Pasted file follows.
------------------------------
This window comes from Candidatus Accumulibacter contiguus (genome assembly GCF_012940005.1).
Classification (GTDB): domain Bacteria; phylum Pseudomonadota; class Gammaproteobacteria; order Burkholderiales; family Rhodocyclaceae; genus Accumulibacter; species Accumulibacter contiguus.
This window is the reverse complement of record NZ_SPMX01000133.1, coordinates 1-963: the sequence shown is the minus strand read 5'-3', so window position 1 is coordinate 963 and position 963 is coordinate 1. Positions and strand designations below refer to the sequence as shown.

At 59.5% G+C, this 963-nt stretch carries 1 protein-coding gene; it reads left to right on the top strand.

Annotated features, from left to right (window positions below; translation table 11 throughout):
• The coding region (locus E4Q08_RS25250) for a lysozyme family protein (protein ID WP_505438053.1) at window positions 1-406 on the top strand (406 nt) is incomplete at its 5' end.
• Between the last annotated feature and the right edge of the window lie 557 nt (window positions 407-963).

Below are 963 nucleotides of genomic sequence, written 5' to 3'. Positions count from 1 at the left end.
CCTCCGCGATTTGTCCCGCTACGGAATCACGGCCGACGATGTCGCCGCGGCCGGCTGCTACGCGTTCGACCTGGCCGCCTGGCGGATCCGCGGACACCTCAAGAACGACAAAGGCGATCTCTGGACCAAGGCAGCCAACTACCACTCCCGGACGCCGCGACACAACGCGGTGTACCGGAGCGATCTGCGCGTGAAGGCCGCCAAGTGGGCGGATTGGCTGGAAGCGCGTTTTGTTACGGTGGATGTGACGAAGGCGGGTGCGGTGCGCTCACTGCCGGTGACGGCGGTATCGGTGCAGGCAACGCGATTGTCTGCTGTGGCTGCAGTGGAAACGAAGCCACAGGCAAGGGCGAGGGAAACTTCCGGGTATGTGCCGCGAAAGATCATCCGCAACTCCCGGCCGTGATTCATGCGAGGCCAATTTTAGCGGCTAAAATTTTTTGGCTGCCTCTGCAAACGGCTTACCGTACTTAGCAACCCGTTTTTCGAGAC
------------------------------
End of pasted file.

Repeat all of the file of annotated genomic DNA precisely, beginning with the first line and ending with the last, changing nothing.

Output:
This window comes from Candidatus Accumulibacter contiguus (genome assembly GCF_012940005.1).
Classification (GTDB): domain Bacteria; phylum Pseudomonadota; class Gammaproteobacteria; order Burkholderiales; family Rhodocyclaceae; genus Accumulibacter; species Accumulibacter contiguus.
This window is the reverse complement of record NZ_SPMX01000133.1, coordinates 1-963: the sequence shown is the minus strand read 5'-3', so window position 1 is coordinate 963 and position 963 is coordinate 1. Positions and strand designations below refer to the sequence as shown.

At 59.5% G+C, this 963-nt stretch carries 1 protein-coding gene; it reads left to right on the top strand.

Annotated features, from left to right (window positions below; translation table 11 throughout):
• The coding region (locus E4Q08_RS25250) for a lysozyme family protein (protein ID WP_505438053.1) at window positions 1-406 on the top strand (406 nt) is incomplete at its 5' end.
• Between the last annotated feature and the right edge of the window lie 557 nt (window positions 407-963).

Below are 963 nucleotides of genomic sequence, written 5' to 3'. Positions count from 1 at the left end.
CCTCCGCGATTTGTCCCGCTACGGAATCACGGCCGACGATGTCGCCGCGGCCGGCTGCTACGCGTTCGACCTGGCCGCCTGGCGGATCCGCGGACACCTCAAGAACGACAAAGGCGATCTCTGGACCAAGGCAGCCAACTACCACTCCCGGACGCCGCGACACAACGCGGTGTACCGGAGCGATCTGCGCGTGAAGGCCGCCAAGTGGGCGGATTGGCTGGAAGCGCGTTTTGTTACGGTGGATGTGACGAAGGCGGGTGCGGTGCGCTCACTGCCGGTGACGGCGGTATCGGTGCAGGCAACGCGATTGTCTGCTGTGGCTGCAGTGGAAACGAAGCCACAGGCAAGGGCGAGGGAAACTTCCGGGTATGTGCCGCGAAAGATCATCCGCAACTCCCGGCCGTGATTCATGCGAGGCCAATTTTAGCGGCTAAAATTTTTTGGCTGCCTCTGCAAACGGCTTACCGTACTTAGCAACCCGTTTTTCGAGAC